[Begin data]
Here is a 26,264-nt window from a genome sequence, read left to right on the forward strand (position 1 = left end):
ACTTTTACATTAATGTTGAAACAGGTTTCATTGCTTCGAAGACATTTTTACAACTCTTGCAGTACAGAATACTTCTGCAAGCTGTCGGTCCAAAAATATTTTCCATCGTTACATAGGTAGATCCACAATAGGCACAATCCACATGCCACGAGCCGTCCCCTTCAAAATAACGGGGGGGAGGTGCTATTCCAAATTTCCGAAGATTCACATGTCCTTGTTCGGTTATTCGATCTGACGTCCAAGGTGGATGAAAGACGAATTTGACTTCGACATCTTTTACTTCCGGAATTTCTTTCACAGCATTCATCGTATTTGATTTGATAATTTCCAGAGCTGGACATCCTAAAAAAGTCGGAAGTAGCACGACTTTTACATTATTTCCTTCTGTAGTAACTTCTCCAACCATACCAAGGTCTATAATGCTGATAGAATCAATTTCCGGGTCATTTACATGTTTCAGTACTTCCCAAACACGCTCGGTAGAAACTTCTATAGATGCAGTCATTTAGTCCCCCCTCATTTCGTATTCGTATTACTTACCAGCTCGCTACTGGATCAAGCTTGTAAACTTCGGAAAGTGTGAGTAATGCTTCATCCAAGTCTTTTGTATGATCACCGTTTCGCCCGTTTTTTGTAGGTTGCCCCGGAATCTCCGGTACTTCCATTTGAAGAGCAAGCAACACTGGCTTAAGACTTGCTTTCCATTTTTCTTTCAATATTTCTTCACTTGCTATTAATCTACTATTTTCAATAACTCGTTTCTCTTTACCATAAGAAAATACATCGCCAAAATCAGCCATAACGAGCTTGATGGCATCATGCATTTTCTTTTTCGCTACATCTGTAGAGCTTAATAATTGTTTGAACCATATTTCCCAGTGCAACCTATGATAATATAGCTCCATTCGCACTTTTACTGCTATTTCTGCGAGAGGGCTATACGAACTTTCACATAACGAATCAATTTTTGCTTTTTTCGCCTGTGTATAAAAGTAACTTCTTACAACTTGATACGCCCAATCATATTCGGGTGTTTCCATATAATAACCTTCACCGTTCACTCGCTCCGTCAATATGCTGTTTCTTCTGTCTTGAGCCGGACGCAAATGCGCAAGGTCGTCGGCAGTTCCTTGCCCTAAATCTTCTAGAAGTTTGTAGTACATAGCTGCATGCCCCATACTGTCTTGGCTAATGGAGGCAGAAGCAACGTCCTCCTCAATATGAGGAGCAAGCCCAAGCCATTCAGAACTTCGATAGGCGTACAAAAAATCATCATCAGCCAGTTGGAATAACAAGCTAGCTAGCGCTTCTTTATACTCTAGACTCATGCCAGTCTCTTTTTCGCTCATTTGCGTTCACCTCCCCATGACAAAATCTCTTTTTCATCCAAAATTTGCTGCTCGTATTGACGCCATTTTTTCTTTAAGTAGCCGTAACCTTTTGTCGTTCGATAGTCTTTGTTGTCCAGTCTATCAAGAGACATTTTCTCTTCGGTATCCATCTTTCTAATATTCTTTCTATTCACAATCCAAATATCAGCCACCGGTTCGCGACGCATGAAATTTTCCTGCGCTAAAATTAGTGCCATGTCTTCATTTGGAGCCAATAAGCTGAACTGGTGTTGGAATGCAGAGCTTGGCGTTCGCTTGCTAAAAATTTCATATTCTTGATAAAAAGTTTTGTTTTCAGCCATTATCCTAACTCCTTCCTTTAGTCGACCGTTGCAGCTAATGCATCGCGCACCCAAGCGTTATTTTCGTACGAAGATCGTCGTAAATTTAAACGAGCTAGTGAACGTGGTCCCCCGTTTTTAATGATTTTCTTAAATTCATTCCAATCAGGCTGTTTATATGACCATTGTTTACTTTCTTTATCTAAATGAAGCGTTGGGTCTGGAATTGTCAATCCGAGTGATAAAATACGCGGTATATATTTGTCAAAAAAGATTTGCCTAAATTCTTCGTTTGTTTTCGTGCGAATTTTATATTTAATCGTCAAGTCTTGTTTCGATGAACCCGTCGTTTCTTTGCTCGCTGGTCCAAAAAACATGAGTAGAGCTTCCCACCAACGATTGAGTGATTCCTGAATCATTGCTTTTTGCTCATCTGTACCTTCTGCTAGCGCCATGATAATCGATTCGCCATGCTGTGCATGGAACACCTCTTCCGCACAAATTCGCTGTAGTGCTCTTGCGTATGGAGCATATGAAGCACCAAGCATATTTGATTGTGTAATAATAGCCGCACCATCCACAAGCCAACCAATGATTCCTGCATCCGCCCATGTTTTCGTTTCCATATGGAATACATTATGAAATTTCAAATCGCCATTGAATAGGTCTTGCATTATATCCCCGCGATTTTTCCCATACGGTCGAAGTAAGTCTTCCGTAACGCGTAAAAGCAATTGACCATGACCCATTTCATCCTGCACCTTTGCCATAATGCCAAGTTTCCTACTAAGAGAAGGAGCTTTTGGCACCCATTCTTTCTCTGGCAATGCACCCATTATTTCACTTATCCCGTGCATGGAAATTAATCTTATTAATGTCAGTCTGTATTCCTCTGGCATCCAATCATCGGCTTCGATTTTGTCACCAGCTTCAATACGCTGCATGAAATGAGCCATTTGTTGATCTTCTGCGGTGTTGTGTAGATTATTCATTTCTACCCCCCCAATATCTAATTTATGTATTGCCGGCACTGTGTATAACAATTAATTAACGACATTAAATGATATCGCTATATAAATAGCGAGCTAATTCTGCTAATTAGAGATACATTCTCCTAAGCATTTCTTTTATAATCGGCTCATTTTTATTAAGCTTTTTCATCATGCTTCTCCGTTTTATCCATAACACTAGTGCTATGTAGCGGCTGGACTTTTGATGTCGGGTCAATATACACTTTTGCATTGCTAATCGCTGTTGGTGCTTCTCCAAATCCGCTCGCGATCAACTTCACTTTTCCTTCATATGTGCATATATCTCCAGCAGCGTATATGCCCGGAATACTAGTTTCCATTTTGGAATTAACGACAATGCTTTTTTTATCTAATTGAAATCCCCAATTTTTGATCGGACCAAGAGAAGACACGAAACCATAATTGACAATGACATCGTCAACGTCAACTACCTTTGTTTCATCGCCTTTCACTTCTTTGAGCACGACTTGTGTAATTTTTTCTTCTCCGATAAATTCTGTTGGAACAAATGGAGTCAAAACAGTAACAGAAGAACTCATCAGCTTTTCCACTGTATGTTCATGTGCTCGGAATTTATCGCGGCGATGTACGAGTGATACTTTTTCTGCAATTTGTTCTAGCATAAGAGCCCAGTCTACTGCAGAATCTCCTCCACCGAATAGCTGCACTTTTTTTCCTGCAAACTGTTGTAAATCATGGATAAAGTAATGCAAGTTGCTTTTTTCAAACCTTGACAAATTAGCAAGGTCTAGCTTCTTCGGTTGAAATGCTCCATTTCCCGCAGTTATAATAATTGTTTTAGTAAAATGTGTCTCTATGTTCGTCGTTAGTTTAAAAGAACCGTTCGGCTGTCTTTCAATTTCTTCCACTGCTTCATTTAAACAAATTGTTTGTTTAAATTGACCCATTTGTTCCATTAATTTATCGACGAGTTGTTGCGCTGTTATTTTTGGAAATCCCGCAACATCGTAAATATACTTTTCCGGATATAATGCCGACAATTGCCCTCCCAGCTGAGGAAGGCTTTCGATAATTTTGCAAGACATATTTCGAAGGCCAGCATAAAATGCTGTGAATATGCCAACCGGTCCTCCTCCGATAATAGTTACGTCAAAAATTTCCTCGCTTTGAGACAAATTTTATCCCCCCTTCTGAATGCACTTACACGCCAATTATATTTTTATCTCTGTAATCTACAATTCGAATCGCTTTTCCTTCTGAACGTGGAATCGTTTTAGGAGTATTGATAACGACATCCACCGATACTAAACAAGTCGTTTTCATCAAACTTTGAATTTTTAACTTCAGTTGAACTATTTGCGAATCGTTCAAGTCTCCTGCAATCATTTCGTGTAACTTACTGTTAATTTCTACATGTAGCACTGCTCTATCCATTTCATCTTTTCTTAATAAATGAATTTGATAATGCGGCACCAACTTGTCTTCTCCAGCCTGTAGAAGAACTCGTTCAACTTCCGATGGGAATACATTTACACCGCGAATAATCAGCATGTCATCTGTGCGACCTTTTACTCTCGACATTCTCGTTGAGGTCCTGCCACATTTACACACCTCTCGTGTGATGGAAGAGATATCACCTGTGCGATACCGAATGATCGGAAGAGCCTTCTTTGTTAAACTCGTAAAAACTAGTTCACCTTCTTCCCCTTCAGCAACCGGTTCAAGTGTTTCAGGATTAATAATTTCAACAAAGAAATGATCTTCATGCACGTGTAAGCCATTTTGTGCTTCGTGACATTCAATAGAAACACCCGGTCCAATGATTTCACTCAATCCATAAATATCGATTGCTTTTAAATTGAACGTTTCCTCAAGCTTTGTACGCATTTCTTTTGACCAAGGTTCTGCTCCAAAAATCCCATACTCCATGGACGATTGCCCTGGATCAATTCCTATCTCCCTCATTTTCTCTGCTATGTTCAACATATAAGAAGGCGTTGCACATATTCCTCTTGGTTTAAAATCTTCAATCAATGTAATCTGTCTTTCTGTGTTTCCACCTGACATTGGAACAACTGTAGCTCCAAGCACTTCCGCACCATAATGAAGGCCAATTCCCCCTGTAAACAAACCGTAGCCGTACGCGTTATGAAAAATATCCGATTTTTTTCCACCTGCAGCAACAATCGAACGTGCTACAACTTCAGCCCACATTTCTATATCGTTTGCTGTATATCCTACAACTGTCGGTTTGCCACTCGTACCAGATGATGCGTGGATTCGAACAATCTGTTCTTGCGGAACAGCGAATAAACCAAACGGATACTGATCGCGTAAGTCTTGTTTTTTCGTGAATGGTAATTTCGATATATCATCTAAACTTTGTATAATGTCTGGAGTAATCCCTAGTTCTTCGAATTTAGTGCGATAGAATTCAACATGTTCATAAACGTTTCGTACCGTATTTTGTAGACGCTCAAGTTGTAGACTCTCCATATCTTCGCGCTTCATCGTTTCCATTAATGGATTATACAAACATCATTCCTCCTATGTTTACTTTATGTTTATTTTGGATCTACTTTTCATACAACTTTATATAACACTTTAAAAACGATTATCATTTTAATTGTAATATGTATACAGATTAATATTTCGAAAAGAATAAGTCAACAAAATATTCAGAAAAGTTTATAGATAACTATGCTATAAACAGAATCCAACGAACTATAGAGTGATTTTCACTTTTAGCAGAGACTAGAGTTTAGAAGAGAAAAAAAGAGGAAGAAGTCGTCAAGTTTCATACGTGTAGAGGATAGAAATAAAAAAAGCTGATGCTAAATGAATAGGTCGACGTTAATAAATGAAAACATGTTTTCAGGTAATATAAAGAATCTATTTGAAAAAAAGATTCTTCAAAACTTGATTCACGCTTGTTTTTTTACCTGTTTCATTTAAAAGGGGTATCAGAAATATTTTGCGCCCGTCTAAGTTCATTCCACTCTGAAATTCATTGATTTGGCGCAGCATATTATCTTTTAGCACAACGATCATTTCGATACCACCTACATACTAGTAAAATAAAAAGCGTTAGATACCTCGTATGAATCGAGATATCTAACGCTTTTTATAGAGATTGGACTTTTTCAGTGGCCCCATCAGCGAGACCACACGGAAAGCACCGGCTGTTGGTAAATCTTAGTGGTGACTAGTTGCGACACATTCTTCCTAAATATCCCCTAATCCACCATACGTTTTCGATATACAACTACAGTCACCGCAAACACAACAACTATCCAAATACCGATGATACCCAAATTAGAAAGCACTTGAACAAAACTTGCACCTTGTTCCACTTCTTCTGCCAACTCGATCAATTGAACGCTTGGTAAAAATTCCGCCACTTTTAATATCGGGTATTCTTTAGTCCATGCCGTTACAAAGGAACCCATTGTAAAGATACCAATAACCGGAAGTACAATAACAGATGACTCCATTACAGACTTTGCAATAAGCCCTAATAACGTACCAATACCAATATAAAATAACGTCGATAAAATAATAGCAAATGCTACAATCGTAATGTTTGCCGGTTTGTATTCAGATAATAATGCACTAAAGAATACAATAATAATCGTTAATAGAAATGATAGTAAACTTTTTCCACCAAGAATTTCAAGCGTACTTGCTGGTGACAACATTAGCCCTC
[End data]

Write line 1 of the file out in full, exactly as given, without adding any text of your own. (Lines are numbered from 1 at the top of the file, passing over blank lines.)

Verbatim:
Here is a 26,264-nt window from a genome sequence, read left to right on the forward strand (position 1 = left end):